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Osborne Company Formation Friend or Foe

This week saw David Cameron’s coalition government announce its first budget.
Devised with the primary objective of addressing the huge budget deficit the UK economy faces, has George Osborne been ‘tough, but fair’ or are the much feared tax increases he proposes a step to far, especially at the point in the UK’s fragile economic recovery? We ask leading economist Ben Connolly for his thoughts on the coalition’s Emergency Budget;

“ First of all, I think it is important to mention that Osborne’s ‘Emergency Budget’ , did not contain any nasty little surprises for small businesses or the company formation sector; the rise in VAT was widely feared though hugely anticipated, as was the increase in Capital Gains Tax. However, while these policies may have been expected, in my opinion, their implementation may have a long term impact on the UK’s economic recovery, that may surprise even Mr. Osborne.”

“The rise in VAT by just 2 per cent, may, on the surface, seem like an unfortunate but necessary consequence of attempting to address the country’s massive debt. However, in the current economic climate, small businesses face two main challenges; low consumer confidence and the challenge of maintaining a good cash flow. I fear the rise in VAT will make both these challenges much worse.”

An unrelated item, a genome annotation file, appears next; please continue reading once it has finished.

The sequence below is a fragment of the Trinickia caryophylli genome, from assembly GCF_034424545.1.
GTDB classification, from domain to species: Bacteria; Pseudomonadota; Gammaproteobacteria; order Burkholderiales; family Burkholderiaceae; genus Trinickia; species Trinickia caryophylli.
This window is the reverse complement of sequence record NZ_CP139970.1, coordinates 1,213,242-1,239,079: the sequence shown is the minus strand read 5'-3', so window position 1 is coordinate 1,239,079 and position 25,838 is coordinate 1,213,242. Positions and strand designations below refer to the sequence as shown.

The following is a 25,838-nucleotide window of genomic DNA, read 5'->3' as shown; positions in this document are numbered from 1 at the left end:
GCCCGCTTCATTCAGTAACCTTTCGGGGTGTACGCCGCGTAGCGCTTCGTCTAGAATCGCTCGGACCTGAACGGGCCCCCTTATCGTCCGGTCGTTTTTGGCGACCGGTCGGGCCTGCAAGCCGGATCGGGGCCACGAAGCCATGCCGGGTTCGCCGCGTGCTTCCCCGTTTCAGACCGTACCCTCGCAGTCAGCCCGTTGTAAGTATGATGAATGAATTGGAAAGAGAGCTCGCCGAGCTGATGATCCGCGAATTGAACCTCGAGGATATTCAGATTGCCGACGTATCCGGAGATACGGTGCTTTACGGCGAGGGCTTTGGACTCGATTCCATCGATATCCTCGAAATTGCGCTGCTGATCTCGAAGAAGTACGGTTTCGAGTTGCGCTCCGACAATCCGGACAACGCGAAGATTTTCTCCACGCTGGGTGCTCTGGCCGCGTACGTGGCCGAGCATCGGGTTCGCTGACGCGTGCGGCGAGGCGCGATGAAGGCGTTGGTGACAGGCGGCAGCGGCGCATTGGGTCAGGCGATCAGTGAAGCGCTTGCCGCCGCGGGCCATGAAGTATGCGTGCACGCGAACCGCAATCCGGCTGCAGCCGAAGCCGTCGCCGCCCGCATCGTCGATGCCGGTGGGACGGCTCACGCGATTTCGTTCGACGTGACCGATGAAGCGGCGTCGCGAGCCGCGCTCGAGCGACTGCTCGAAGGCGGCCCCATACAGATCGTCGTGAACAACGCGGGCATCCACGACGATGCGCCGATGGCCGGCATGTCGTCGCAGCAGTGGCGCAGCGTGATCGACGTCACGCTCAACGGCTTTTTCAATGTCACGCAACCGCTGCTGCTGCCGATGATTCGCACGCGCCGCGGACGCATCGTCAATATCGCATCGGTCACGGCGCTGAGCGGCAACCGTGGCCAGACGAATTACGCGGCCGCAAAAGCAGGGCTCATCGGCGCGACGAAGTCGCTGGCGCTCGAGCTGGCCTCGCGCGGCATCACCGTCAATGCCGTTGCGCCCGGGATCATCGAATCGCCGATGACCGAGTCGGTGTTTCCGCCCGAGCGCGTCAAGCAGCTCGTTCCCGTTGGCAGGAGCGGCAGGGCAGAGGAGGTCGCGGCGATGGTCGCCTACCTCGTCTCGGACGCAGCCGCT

“Many small business owners felt that when Cameron announced his plans to cut public spending by £10 billion, the onus would fall on the private sector to stimulate recovery. Therefore, it was hoped that the emergency budget would make adequate provisions to support the small business sector. While, the rise in VAT and Capital Gains Tax may have left some company formation owner disheartened, it is important to remember that the budget did contain some measures devised to help the SME.”

“Corporation Tax has been reduced by one per cent and Osborne’s plan to make company formations outside of the south and south west exempt from paying the first five thousand pounds in National Insurance for their first ten employees, will no doubt help struggling companies and provide a much needed boost to employment in those areas.”

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